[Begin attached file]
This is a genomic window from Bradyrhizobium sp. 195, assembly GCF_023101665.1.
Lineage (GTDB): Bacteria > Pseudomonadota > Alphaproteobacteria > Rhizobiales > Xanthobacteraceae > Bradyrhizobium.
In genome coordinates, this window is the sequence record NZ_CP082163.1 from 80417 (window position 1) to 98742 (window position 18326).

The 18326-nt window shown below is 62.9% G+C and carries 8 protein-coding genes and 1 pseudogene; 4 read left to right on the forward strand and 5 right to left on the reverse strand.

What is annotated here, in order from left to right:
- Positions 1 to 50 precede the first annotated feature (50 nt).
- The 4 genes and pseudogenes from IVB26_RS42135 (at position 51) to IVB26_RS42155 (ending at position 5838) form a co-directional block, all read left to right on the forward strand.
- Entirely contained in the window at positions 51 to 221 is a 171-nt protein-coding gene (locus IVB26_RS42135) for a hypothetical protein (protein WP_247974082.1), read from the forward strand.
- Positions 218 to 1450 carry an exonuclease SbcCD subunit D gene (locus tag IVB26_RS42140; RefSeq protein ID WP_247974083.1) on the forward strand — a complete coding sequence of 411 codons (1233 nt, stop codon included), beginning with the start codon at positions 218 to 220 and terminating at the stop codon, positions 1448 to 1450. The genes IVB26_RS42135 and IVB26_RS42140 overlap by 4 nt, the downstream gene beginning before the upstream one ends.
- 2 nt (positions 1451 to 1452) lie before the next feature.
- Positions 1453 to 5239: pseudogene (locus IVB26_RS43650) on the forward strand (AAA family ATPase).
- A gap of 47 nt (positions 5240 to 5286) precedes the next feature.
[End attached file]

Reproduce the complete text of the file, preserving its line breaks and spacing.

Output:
This is a genomic window from Bradyrhizobium sp. 195, assembly GCF_023101665.1.
Lineage (GTDB): Bacteria > Pseudomonadota > Alphaproteobacteria > Rhizobiales > Xanthobacteraceae > Bradyrhizobium.
In genome coordinates, this window is the sequence record NZ_CP082163.1 from 80417 (window position 1) to 98742 (window position 18326).

The 18326-nt window shown below is 62.9% G+C and carries 8 protein-coding genes and 1 pseudogene; 4 read left to right on the forward strand and 5 right to left on the reverse strand.

What is annotated here, in order from left to right:
- Positions 1 to 50 precede the first annotated feature (50 nt).
- The 4 genes and pseudogenes from IVB26_RS42135 (at position 51) to IVB26_RS42155 (ending at position 5838) form a co-directional block, all read left to right on the forward strand.
- Entirely contained in the window at positions 51 to 221 is a 171-nt protein-coding gene (locus IVB26_RS42135) for a hypothetical protein (protein WP_247974082.1), read from the forward strand.
- Positions 218 to 1450 carry an exonuclease SbcCD subunit D gene (locus tag IVB26_RS42140; RefSeq protein ID WP_247974083.1) on the forward strand — a complete coding sequence of 411 codons (1233 nt, stop codon included), beginning with the start codon at positions 218 to 220 and terminating at the stop codon, positions 1448 to 1450. The genes IVB26_RS42135 and IVB26_RS42140 overlap by 4 nt, the downstream gene beginning before the upstream one ends.
- 2 nt (positions 1451 to 1452) lie before the next feature.
- Positions 1453 to 5239: pseudogene (locus IVB26_RS43650) on the forward strand (AAA family ATPase).
- A gap of 47 nt (positions 5240 to 5286) precedes the next feature.